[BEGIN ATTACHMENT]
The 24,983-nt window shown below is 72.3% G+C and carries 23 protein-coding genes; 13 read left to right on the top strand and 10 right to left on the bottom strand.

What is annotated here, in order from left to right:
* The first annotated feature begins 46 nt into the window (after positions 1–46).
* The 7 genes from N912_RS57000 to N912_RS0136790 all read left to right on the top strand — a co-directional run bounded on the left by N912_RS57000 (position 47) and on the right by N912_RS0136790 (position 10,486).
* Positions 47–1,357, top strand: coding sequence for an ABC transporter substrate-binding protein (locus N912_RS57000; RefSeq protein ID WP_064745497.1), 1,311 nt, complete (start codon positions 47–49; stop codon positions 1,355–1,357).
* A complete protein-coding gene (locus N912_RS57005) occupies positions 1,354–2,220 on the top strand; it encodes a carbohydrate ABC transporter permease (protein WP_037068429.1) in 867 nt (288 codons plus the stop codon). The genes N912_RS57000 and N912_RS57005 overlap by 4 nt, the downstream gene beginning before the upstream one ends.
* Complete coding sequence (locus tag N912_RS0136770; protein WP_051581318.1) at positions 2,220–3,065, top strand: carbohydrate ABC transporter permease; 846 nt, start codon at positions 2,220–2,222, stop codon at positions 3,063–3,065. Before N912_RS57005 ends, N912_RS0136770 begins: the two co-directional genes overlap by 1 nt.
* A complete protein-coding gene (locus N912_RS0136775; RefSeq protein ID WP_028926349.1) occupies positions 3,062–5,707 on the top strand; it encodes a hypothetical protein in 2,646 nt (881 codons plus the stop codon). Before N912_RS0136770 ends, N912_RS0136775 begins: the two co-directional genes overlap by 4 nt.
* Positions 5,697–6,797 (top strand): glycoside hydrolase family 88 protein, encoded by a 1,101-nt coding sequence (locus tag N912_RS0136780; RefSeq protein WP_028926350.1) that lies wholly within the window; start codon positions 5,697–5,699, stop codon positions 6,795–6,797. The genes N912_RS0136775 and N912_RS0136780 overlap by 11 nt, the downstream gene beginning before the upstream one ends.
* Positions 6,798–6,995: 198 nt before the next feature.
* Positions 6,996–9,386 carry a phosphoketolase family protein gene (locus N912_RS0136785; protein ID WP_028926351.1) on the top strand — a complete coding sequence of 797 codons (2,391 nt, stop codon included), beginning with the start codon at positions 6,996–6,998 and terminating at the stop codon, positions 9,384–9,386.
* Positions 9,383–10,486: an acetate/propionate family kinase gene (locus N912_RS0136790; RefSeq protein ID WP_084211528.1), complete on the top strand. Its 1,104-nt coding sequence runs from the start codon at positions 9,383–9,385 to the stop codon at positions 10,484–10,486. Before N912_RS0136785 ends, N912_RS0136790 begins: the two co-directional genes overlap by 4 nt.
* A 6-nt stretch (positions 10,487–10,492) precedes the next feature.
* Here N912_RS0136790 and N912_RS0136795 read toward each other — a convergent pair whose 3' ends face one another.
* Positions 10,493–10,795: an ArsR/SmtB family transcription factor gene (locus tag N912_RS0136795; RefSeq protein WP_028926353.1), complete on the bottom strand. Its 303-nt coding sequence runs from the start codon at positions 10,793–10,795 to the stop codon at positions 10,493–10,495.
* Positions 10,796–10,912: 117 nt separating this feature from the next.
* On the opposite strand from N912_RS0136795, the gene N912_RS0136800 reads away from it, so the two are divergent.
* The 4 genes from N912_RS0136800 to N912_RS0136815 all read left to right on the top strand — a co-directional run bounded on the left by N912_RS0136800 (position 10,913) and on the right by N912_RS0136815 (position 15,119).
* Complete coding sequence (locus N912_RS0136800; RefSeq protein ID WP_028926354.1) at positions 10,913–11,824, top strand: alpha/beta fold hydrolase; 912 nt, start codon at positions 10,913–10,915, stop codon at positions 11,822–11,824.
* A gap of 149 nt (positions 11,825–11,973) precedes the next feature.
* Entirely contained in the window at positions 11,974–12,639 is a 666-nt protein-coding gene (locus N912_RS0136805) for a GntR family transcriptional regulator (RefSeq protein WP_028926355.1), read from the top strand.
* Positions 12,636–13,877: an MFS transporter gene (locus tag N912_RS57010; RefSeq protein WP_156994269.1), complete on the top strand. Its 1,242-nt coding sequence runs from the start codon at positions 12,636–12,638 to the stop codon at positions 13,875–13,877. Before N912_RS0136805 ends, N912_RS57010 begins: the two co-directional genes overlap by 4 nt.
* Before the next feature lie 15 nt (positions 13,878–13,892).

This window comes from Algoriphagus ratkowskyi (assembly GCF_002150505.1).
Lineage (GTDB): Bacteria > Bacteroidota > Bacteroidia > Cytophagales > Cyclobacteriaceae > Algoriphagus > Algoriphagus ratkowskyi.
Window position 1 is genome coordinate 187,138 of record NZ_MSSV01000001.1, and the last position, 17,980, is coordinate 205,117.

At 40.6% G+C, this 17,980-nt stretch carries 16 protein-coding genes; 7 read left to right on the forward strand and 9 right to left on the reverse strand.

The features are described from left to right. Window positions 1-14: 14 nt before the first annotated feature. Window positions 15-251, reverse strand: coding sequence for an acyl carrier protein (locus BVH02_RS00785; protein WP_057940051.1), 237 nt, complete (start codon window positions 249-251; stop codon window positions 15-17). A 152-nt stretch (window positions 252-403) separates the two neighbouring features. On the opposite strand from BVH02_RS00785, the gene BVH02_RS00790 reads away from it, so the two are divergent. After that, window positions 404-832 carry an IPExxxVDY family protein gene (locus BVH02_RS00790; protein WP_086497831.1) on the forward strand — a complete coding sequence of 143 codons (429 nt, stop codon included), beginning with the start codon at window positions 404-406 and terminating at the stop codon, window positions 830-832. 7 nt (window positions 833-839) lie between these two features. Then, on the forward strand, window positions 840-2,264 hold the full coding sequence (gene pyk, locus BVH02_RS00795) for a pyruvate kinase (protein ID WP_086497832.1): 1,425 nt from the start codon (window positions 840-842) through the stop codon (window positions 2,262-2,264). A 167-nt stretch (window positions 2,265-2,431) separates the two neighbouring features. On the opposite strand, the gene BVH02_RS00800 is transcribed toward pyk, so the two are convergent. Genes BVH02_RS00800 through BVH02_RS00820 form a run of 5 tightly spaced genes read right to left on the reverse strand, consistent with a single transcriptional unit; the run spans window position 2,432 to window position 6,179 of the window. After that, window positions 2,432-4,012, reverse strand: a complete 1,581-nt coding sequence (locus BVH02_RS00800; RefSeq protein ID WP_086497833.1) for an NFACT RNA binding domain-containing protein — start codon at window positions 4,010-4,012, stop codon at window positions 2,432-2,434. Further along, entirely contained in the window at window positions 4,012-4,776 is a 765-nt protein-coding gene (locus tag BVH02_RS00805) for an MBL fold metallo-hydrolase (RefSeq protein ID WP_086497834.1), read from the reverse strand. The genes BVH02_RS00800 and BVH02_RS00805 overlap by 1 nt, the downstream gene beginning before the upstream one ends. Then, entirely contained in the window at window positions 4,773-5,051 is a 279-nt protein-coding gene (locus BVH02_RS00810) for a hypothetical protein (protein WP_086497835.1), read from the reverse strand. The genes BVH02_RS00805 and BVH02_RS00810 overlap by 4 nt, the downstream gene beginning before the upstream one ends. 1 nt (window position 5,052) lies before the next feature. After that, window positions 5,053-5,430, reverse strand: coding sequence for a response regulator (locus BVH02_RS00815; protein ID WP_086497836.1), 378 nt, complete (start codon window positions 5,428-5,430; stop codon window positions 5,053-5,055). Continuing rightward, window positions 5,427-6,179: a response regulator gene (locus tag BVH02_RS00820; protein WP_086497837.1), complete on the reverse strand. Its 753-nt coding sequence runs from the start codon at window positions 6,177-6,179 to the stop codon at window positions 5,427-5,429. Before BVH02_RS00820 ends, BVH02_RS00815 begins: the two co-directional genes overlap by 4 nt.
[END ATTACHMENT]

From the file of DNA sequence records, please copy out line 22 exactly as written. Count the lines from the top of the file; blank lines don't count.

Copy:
* Positions 12,636–13,877: an MFS transporter gene (locus tag N912_RS57010; RefSeq protein WP_156994269.1), complete on the top strand. Its 1,242-nt coding sequence runs from the start codon at positions 12,636–12,638 to the stop codon at positions 13,875–13,877. Before N912_RS0136805 ends, N912_RS57010 begins: the two co-directional genes overlap by 4 nt.